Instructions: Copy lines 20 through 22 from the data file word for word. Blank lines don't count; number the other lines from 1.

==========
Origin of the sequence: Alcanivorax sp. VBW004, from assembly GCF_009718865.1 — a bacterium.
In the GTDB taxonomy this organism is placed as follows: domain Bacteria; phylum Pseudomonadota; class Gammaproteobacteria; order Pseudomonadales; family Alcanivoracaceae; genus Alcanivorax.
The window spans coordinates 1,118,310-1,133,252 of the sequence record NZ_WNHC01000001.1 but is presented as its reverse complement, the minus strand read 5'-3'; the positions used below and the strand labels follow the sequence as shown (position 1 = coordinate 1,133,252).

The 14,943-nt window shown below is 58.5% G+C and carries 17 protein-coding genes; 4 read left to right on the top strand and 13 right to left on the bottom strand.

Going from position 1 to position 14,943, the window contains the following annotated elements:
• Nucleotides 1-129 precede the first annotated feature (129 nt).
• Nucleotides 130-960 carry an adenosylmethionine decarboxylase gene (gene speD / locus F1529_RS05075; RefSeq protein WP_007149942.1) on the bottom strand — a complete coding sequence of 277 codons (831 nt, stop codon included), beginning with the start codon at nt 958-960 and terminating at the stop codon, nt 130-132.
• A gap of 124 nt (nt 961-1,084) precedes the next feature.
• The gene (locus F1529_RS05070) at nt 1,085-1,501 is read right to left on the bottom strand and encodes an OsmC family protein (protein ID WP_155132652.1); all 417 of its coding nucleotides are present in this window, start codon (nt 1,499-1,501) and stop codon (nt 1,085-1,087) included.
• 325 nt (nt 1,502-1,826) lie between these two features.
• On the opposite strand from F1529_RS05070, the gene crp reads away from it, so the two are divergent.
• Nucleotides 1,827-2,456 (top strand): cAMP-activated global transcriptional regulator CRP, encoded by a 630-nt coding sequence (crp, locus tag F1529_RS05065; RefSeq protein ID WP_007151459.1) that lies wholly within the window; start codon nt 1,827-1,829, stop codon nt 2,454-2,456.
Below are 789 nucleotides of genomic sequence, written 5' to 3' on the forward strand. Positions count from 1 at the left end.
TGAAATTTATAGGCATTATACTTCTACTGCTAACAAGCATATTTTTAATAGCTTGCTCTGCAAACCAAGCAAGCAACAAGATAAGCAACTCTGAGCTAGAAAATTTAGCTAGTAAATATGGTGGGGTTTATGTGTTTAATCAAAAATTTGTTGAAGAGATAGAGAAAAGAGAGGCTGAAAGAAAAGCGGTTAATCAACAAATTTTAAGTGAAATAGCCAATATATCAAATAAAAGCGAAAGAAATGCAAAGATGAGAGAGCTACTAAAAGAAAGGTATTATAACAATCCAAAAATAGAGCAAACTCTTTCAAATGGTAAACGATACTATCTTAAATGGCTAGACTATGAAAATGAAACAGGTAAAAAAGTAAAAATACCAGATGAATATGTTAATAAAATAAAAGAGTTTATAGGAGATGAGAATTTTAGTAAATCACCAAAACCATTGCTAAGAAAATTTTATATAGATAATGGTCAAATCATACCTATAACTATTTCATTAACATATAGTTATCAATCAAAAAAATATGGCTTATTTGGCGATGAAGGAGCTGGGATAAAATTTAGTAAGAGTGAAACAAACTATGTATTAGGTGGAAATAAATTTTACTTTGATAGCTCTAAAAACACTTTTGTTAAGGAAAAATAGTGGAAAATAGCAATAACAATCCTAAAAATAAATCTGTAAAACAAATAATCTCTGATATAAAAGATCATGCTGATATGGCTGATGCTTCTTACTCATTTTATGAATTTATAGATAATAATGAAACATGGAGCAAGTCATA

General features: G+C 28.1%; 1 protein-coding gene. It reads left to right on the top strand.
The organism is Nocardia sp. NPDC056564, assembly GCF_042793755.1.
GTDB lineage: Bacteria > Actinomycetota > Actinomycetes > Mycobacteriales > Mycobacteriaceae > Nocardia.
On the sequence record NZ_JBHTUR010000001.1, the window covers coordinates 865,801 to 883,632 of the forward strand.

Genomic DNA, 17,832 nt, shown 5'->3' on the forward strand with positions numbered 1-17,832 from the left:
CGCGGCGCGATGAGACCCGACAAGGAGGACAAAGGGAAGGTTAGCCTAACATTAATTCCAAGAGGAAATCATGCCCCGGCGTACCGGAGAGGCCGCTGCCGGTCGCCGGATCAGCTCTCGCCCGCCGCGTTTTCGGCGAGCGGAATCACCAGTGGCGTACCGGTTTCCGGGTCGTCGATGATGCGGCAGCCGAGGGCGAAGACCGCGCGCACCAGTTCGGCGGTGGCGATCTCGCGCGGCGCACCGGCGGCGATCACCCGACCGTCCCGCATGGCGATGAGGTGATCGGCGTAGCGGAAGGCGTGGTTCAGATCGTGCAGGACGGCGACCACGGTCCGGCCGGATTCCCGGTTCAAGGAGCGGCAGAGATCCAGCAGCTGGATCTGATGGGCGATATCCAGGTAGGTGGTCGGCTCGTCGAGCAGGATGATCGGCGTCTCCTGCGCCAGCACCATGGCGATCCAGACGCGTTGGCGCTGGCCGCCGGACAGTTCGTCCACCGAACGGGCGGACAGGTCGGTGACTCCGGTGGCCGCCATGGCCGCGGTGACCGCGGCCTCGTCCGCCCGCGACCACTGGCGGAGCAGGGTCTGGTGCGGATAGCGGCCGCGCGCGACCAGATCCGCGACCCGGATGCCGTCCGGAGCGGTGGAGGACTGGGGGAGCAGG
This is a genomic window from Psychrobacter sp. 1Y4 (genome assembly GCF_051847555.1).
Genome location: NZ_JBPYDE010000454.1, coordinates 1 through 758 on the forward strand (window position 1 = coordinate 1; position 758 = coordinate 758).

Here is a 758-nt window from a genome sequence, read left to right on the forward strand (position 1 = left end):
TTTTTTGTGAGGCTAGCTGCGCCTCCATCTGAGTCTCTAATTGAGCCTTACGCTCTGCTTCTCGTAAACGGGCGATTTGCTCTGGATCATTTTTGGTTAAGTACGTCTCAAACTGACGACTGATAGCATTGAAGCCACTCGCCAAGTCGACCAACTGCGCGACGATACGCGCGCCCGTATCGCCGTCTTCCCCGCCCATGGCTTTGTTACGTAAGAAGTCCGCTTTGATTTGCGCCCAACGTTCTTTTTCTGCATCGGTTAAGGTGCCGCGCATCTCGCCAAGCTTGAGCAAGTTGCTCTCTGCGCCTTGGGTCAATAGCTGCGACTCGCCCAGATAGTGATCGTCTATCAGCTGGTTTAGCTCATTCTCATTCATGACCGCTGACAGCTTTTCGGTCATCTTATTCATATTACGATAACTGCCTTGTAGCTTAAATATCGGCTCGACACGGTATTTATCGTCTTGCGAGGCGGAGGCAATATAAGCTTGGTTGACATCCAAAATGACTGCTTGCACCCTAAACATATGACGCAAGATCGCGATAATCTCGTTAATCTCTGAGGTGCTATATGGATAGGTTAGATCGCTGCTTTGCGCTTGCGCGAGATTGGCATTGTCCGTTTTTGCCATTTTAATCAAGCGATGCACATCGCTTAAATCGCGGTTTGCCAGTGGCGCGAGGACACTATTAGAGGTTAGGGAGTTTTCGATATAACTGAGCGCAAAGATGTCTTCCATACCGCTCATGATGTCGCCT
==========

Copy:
CGCGGCGCGATGAGACCCGACAAGGAGGACAAAGGGAAGGTTAGCCTAACATTAATTCCAAGAGGAAATCATGCCCCGGCGTACCGGAGAGGCCGCTGCCGGTCGCCGGATCAGCTCTCGCCCGCCGCGTTTTCGGCGAGCGGAATCACCAGTGGCGTACCGGTTTCCGGGTCGTCGATGATGCGGCAGCCGAGGGCGAAGACCGCGCGCACCAGTTCGGCGGTGGCGATCTCGCGCGGCGCACCGGCGGCGATCACCCGACCGTCCCGCATGGCGATGAGGTGATCGGCGTAGCGGAAGGCGTGGTTCAGATCGTGCAGGACGGCGACCACGGTCCGGCCGGATTCCCGGTTCAAGGAGCGGCAGAGATCCAGCAGCTGGATCTGATGGGCGATATCCAGGTAGGTGGTCGGCTCGTCGAGCAGGATGATCGGCGTCTCCTGCGCCAGCACCATGGCGATCCAGACGCGTTGGCGCTGGCCGCCGGACAGTTCGTCCACCGAACGGGCGGACAGGTCGGTGACTCCGGTGGCCGCCATGGCCGCGGTGACCGCGGCCTCGTCCGCCCGCGACCACTGGCGGAGCAGGGTCTGGTGCGGATAGCGGCCGCGCGCGACCAGATCCGCGACCCGGATGCCGTCCGGAGCGGTGGAGGACTGGGGGAGCAGG
This is a genomic window from Psychrobacter sp. 1Y4 (genome assembly GCF_051847555.1).
Genome location: NZ_JBPYDE010000454.1, coordinates 1 through 758 on the forward strand (window position 1 = coordinate 1; position 758 = coordinate 758).